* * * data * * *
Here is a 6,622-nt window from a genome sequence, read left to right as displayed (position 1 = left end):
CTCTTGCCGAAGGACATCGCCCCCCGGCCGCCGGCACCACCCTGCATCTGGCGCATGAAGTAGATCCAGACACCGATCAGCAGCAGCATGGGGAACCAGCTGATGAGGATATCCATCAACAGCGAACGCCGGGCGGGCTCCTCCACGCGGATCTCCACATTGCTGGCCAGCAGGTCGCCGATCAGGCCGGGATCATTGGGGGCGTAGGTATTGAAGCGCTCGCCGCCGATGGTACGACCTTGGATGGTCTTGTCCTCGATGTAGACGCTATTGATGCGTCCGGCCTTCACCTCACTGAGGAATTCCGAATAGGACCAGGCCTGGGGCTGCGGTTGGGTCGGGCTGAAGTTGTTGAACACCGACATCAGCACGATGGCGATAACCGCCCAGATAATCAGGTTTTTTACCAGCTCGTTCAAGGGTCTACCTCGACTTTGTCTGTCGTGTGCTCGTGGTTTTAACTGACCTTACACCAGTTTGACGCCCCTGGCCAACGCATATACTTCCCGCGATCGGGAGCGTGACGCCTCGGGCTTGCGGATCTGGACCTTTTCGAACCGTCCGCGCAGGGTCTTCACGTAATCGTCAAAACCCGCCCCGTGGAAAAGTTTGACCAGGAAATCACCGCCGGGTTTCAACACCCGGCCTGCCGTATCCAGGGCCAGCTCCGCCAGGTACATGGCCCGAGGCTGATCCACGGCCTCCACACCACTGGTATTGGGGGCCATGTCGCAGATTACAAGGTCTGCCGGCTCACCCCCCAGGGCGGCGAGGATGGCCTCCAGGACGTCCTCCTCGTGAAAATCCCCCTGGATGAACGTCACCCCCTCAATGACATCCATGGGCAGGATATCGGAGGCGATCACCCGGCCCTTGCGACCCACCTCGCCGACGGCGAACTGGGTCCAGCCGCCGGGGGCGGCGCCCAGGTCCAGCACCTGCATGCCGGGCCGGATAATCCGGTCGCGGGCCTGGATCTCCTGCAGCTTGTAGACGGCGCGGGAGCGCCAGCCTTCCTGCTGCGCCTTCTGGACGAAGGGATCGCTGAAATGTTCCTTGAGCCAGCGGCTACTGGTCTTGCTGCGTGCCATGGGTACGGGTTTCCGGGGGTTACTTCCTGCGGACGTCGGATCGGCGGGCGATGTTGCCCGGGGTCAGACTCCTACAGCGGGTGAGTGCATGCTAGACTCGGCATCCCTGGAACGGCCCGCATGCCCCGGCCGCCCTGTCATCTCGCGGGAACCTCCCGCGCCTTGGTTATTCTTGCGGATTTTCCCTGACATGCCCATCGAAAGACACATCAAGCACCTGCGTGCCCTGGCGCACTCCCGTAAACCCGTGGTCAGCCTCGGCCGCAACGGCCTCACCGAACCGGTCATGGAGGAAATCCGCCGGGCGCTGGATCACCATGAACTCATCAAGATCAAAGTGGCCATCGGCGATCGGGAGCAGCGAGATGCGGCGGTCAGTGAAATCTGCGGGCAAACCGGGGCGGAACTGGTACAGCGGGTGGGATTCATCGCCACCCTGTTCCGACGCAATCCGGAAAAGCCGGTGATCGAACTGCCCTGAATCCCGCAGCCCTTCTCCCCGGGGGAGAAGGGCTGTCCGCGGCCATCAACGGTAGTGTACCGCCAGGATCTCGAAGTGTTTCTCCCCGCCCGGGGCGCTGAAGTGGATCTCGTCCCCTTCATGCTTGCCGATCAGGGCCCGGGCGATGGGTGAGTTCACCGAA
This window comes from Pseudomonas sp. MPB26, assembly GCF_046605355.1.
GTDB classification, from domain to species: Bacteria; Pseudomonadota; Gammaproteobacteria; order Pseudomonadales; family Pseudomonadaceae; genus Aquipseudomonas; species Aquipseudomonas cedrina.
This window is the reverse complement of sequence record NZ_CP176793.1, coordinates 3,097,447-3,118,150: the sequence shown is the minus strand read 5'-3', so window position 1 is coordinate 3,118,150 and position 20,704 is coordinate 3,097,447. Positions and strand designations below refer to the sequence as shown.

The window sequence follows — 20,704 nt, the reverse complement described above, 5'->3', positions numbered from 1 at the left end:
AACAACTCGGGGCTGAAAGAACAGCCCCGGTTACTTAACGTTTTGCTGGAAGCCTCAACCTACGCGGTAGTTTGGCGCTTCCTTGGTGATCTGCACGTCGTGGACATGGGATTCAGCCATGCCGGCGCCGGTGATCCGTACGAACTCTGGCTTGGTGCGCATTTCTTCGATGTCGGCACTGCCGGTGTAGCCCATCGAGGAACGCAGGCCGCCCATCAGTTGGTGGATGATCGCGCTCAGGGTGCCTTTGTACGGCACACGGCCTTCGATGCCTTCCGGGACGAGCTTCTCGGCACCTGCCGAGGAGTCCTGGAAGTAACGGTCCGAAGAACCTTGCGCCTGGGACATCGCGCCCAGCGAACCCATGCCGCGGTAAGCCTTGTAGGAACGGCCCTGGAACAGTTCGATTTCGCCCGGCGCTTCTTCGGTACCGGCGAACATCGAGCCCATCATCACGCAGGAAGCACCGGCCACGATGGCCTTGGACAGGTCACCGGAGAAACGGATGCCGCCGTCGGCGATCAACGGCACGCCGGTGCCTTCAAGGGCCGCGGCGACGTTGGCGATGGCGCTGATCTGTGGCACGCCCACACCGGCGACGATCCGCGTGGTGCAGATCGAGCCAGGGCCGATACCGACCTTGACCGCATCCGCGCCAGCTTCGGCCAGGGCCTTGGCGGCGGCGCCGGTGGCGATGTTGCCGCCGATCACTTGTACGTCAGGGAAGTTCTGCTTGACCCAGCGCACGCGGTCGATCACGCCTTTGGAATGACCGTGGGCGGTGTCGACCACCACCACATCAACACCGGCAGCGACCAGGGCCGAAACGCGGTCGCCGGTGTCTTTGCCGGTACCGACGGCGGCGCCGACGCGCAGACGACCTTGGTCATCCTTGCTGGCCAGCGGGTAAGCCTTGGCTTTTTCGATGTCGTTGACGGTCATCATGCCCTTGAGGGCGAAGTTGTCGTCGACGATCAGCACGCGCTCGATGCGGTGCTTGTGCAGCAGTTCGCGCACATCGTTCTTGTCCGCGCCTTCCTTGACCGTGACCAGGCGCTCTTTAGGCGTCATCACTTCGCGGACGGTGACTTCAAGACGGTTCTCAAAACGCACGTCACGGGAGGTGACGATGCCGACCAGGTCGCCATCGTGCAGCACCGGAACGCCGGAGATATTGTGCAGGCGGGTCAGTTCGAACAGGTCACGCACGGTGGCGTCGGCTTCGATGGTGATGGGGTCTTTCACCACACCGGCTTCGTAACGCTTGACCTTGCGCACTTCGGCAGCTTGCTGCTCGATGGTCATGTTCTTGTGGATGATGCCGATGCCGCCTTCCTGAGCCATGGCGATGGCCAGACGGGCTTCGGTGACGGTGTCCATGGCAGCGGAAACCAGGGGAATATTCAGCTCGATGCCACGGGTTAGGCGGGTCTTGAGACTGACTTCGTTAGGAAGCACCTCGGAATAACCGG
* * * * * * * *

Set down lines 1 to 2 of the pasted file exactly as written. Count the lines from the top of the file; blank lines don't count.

Here is a 6,622-nt window from a genome sequence, read left to right as displayed (position 1 = left end):
CTCTTGCCGAAGGACATCGCCCCCCGGCCGCCGGCACCACCCTGCATCTGGCGCATGAAGTAGATCCAGACACCGATCAGCAGCAGCATGGGGAACCAGCTGATGAGGATATCCATCAACAGCGAACGCCGGGCGGGCTCCTCCACGCGGATCTCCACATTGCTGGCCAGCAGGTCGCCGATCAGGCCGGGATCATTGGGGGCGTAGGTATTGAAGCGCTCGCCGCCGATGGTACGACCTTGGATGGTCTTGTCCTCGATGTAGACGCTATTGATGCGTCCGGCCTTCACCTCACTGAGGAATTCCGAATAGGACCAGGCCTGGGGCTGCGGTTGGGTCGGGCTGAAGTTGTTGAACACCGACATCAGCACGATGGCGATAACCGCCCAGATAATCAGGTTTTTTACCAGCTCGTTCAAGGGTCTACCTCGACTTTGTCTGTCGTGTGCTCGTGGTTTTAACTGACCTTACACCAGTTTGACGCCCCTGGCCAACGCATATACTTCCCGCGATCGGGAGCGTGACGCCTCGGGCTTGCGGATCTGGACCTTTTCGAACCGTCCGCGCAGGGTCTTCACGTAATCGTCAAAACCCGCCCCGTGGAAAAGTTTGACCAGGAAATCACCGCCGGGTTTCAACACCCGGCCTGCCGTATCCAGGGCCAGCTCCGCCAGGTACATGGCCCGAGGCTGATCCACGGCCTCCACACCACTGGTATTGGGGGCCATGTCGCAGATTACAAGGTCTGCCGGCTCACCCCCCAGGGCGGCGAGGATGGCCTCCAGGACGTCCTCCTCGTGAAAATCCCCCTGGATGAACGTCACCCCCTCAATGACATCCATGGGCAGGATATCGGAGGCGATCACCCGGCCCTTGCGACCCACCTCGCCGACGGCGAACTGGGTCCAGCCGCCGGGGGCGGCGCCCAGGTCCAGCACCTGCATGCCGGGCCGGATAATCCGGTCGCGGGCCTGGATCTCCTGCAGCTTGTAGACGGCGCGGGAGCGCCAGCCTTCCTGCTGCGCCTTCTGGACGAAGGGATCGCTGAAATGTTCCTTGAGCCAGCGGCTACTGGTCTTGCTGCGTGCCATGGGTACGGGTTTCCGGGGGTTACTTCCTGCGGACGTCGGATCGGCGGGCGATGTTGCCCGGGGTCAGACTCCTACAGCGGGTGAGTGCATGCTAGACTCGGCATCCCTGGAACGGCCCGCATGCCCCGGCCGCCCTGTCATCTCGCGGGAACCTCCCGCGCCTTGGTTATTCTTGCGGATTTTCCCTGACATGCCCATCGAAAGACACATCAAGCACCTGCGTGCCCTGGCGCACTCCCGTAAACCCGTGGTCAGCCTCGGCCGCAACGGCCTCACCGAACCGGTCATGGAGGAAATCCGCCGGGCGCTGGATCACCATGAACTCATCAAGATCAAAGTGGCCATCGGCGATCGGGAGCAGCGAGATGCGGCGGTCAGTGAAATCTGCGGGCAAACCGGGGCGGAACTGGTACAGCGGGTGGGATTCATCGCCACCCTGTTCCGACGCAATCCGGAAAAGCCGGTGATCGAACTGCCCTGAATCCCGCAGCCCTTCTCCCCGGGGGAGAAGGGCTGTCCGCGGCCATCAACGGTAGTGTACCGCCAGGATCTCGAAGTGTTTCTCCCCGCCCGGGGCGCTGAAGTGGATCTCGTCCCCTTCATGCTTGCCGATCAGGGCCCGGGCGATGGGTGAGTTCACCGAA